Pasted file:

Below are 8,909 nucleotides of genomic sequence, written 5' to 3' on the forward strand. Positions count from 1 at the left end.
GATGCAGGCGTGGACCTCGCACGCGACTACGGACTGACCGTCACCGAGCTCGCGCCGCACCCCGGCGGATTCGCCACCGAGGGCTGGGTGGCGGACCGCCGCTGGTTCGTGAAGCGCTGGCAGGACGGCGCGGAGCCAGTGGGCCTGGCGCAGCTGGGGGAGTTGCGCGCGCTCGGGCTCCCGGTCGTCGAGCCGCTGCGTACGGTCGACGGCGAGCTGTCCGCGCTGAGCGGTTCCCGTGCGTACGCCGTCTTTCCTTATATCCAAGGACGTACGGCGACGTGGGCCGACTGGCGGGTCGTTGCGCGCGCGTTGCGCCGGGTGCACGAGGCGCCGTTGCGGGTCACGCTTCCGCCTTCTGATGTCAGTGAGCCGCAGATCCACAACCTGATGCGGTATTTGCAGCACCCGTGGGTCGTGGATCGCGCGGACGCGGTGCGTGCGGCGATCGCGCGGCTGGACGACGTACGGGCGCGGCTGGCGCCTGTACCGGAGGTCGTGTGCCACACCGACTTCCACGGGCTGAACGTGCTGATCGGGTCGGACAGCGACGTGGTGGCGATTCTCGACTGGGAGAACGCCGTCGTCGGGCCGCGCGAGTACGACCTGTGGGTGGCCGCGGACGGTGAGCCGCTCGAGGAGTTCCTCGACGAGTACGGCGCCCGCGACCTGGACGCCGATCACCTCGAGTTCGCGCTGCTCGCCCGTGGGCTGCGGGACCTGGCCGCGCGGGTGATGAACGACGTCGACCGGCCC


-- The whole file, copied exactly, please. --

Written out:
Below are 8,909 nucleotides of genomic sequence, written 5' to 3' on the forward strand. Positions count from 1 at the left end.
GATGCAGGCGTGGACCTCGCACGCGACTACGGACTGACCGTCACCGAGCTCGCGCCGCACCCCGGCGGATTCGCCACCGAGGGCTGGGTGGCGGACCGCCGCTGGTTCGTGAAGCGCTGGCAGGACGGCGCGGAGCCAGTGGGCCTGGCGCAGCTGGGGGAGTTGCGCGCGCTCGGGCTCCCGGTCGTCGAGCCGCTGCGTACGGTCGACGGCGAGCTGTCCGCGCTGAGCGGTTCCCGTGCGTACGCCGTCTTTCCTTATATCCAAGGACGTACGGCGACGTGGGCCGACTGGCGGGTCGTTGCGCGCGCGTTGCGCCGGGTGCACGAGGCGCCGTTGCGGGTCACGCTTCCGCCTTCTGATGTCAGTGAGCCGCAGATCCACAACCTGATGCGGTATTTGCAGCACCCGTGGGTCGTGGATCGCGCGGACGCGGTGCGTGCGGCGATCGCGCGGCTGGACGACGTACGGGCGCGGCTGGCGCCTGTACCGGAGGTCGTGTGCCACACCGACTTCCACGGGCTGAACGTGCTGATCGGGTCGGACAGCGACGTGGTGGCGATTCTCGACTGGGAGAACGCCGTCGTCGGGCCGCGCGAGTACGACCTGTGGGTGGCCGCGGACGGTGAGCCGCTCGAGGAGTTCCTCGACGAGTACGGCGCCCGCGACCTGGACGCCGATCACCTCGAGTTCGCGCTGCTCGCCCGTGGGCTGCGGGACCTGGCCGCGCGGGTGATGAACGACGTCGACCGGCCC